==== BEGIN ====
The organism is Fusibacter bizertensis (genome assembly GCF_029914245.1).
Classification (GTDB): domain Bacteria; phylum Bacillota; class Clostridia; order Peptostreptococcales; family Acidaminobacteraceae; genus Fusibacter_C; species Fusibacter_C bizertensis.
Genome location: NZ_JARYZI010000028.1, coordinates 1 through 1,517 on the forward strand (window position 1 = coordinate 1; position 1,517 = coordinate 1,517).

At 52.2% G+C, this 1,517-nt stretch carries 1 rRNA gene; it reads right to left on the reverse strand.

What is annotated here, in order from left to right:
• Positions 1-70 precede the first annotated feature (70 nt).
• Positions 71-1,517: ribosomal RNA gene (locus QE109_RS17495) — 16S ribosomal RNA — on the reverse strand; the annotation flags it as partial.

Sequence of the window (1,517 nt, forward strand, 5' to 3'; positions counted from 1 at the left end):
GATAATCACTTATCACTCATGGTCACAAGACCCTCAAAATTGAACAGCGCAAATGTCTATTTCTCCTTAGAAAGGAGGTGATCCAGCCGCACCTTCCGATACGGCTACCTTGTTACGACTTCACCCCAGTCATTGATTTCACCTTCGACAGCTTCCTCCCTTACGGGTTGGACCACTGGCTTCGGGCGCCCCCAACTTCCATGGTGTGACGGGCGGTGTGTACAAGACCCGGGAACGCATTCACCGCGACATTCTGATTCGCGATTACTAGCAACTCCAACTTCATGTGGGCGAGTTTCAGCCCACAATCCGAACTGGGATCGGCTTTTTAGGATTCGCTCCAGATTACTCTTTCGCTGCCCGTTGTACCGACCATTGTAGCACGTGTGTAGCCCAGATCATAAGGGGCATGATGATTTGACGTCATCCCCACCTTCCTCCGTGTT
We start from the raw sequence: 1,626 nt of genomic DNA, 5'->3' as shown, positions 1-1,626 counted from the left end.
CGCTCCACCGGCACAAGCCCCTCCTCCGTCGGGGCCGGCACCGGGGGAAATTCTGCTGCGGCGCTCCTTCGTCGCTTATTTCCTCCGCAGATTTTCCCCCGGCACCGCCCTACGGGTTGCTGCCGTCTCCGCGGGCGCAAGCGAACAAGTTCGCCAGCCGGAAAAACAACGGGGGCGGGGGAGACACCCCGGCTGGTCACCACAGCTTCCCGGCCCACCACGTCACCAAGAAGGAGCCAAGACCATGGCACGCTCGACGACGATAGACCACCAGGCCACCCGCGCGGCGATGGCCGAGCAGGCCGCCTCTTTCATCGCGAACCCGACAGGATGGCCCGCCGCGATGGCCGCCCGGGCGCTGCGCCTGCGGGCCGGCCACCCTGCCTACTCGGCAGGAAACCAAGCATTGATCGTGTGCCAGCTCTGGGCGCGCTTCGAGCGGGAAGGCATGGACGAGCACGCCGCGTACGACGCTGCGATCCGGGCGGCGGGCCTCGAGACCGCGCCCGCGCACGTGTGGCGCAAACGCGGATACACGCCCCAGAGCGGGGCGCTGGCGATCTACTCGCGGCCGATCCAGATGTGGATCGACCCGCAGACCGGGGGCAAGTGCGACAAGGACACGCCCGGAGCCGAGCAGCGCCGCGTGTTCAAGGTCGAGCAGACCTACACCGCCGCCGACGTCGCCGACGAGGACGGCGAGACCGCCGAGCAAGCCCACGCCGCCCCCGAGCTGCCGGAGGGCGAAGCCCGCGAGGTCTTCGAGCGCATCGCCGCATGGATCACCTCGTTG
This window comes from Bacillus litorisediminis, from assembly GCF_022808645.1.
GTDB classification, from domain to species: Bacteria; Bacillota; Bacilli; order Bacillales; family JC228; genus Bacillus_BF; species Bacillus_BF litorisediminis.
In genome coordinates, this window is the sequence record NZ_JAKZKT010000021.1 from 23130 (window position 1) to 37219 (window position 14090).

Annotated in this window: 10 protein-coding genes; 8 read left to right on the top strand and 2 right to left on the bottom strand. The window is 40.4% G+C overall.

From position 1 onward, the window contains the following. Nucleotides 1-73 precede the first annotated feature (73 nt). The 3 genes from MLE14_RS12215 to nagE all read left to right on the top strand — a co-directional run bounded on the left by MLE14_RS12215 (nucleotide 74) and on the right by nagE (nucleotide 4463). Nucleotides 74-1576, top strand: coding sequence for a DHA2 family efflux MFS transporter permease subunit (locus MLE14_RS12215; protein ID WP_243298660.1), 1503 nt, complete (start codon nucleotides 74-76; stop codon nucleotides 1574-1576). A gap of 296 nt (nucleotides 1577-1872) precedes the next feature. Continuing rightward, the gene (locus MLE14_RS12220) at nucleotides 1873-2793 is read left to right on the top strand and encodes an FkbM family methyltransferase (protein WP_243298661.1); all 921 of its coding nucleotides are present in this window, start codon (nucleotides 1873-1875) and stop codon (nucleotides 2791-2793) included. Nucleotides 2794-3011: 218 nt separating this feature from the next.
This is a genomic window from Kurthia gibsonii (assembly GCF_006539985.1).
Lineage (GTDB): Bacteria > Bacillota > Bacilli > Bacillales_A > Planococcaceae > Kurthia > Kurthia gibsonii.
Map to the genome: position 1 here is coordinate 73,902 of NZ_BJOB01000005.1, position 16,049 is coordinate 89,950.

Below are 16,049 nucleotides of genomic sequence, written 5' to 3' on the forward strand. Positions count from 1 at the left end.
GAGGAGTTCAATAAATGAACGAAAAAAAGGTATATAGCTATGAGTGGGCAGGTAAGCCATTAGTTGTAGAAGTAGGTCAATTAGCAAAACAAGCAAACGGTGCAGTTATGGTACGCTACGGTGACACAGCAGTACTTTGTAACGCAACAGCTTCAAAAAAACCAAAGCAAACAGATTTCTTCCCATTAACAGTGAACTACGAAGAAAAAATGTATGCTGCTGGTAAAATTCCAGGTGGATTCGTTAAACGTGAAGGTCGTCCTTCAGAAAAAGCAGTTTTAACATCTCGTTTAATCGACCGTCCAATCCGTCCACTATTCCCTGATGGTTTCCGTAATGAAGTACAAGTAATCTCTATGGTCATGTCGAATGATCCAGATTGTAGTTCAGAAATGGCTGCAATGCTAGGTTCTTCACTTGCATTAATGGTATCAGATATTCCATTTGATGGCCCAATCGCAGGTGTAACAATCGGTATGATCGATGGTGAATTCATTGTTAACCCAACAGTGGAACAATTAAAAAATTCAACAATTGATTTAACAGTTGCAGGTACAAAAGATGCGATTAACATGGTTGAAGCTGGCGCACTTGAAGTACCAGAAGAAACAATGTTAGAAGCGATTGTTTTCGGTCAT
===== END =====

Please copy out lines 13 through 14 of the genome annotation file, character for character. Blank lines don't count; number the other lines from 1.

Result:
GTDB classification, from domain to species: Bacteria; Bacillota; Bacilli; order Bacillales; family JC228; genus Bacillus_BF; species Bacillus_BF litorisediminis.
In genome coordinates, this window is the sequence record NZ_JAKZKT010000021.1 from 23130 (window position 1) to 37219 (window position 14090).